Nicaragua Missions

Dates TBA

Every year a mission team from our church First Baptist Dover, Florida travels to Nicaragua to provide relief and aid to the people there. We specifically concentrate on the plantation area outside of Jinotepe called Tanque where the workers live. While there, we pass out clothing, rice and beans, cooking oil and blessing bags, which contain personal hygiene products. We also visit the local retirement homes, maternity wards and the local women’s prison. As far as physical work, we replace the leaf and plastic roofs of their modest homes with well constructed tin roofs. Anything we can do or provide is a blessing to the people there.

The highlight of week is a three day crusade we in hold in the Jinotepe town square. The service consists of Christian music groups and local pastors preaching God’s Word. Hundreds have been saved over the years at these services. This is truly a “field white for the harvest!”

What type of work will I do on a short-term mission trip?

Our efforts include church service projects, preparing blessing bags, giving out rice, children’s vbs , giving out clothes , roof construction and handing out flyers for the crusade.

Do I need a passport?

A valid passport with a minimum of six months before expiration and at least two free pages for entry/exit and visa stamps are required for international trip participation. For domestic trips, a valid state issued ID is required. These you are required to obtain on your own. Visit for more information.

What does the trip cost cover?

The trip cost includes : (Average cost from previous years)

Airfare: plan on $600.00
Food: $130.00
Hotel and breakfast: $150.00
Transport: $65.00
Airport / taxes: $10.00

Total= $946
Passport= Adult $140.00 16 and under $120.00

What is not covered in the trip cost?

Immunizations, airport snacks and optional recreational activities. During training, you will be informed of any additional expenses for free-time recreation.

Why is the deposit of $215 due?

The deposit is your personal commitment to the mission. Deposit will cover your hotel and transportation once you arrive to Nicaragua.

 Why is the deposit deadline so early?

Planning for an international team trip involves back and forth communication with embassies, travel agents, hotels, transport providers, missionaries and, sometimes, medical professionals. Also, depending on the cost of your trip, deadlines are strategically given to allow you plenty of time to support raise. Applicants who apply late may be accepted if there is still availability, but will still be responsible to meet all the obligations of the trip on time, including deposit due dates.

What immunizations are required?

Each country has its own recommendations and requirements. The government has a website which we use as our guide: Once you are accepted to the team, you will be made aware of recommendations and requirements. We, as a church, will give you the freedom to prayerfully consider recommended immunizations, but you must get any required immunizations. Some immunizations take several weeks to take effect, so plan early. Suggestions made by us are general. If you have special health needs, direct your questions to your doctor.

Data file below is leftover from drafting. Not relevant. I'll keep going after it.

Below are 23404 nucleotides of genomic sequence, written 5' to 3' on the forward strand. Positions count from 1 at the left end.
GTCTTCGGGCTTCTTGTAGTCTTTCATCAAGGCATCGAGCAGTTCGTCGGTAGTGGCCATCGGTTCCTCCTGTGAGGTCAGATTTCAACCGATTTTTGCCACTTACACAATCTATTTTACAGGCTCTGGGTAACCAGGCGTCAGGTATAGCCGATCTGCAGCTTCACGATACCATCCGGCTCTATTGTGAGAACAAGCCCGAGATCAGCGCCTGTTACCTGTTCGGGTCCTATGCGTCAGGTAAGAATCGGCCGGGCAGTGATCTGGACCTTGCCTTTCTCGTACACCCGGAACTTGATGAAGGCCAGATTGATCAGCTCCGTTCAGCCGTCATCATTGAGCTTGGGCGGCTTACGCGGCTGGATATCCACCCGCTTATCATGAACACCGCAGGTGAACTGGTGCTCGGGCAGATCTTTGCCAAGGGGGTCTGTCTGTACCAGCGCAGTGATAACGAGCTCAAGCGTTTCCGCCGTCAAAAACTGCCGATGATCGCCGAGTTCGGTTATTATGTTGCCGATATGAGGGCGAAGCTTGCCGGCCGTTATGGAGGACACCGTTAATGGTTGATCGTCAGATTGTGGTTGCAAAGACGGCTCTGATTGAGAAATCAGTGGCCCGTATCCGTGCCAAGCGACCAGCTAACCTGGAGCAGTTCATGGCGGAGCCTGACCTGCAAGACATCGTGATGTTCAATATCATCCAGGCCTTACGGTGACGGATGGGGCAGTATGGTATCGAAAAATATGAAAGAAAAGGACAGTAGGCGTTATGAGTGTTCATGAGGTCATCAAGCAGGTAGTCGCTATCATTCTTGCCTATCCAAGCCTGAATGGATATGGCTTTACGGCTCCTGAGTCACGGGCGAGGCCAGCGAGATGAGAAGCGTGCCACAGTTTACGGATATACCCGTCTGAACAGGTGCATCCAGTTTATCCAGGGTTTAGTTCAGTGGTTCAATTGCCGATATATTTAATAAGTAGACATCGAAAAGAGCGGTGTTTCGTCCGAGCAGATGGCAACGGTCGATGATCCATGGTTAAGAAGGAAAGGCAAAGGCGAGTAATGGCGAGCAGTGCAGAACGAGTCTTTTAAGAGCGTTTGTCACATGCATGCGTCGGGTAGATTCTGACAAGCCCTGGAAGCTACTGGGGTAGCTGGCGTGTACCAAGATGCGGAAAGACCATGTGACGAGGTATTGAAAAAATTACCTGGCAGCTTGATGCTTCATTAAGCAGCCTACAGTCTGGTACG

Does my trip have to be paid in full before I go?

No. Only deposit. Deposit will cover your hotel and transportation once you arrive to Nicaragua. Airfare and food will be purchased on your own.

• Arrive in Managua
• Community Work
• Community Work
• Community Work
• Community Work
• Crusade
• Community Work
• Crusade
• Tourist Day
• Crusade
• Return Home
 Like most equatorial nations, Nicaragua is hot. There are two distinct seasons: a dry season from November to April with light rainfall and a wet season from May to October when heavy rainfall occurs. LWI works in the coastal regions and team members should expect highs in the 90s and lows in the 80s. Plan to drink lots of water and take time to rest in the shade to avoid heat exhaustion. Be sure to bring a variety of clothing, as the temperature can swing from hot to cool.

Central Americans as whole are overwhelmingly kind and giving and Nicaraguans are no different. Respect is an important element in relationships, and Nicaraguans can be formal to show respect. You will experience the hospitality, goodness, and friendliness of the Nicaraguan people as you live with them throughout the week.


Special Cultural Issues to note:

•             Latin American culture is generally very proper, so be polite and use good manners. Do not be abrasive, aggressive, and demanding. Seek to communicate grace and be peaceful in your words and actions. Body language communicates so much more than you will ever realize – you can communicate what is in your heart with your face and your body.

•             Latin America is a male‐dominated culture. Whether we agree with it or not, as we are coming into their country, we must respect that. Women, you will need to dress extra modestly. Do not hold extended eye contact with men, and do not allow your body orientation to become too close as you may communicate something you do not intend to. Men, you can set a great example through your interactions with female team members and the local women. Your actions will be watched and you can effect positive change with your interactions.

•             Morality is very important to Nicaraguans and they have very high standards for Christians. Your Christian witness could easily be hurt by something that might not be considered offensive to North American Christians. For this reason, it is very important that there is no consumption/use of alcohol, drugs, or tobacco; no use of profanity or innuendos, or inappropriate displays of affection.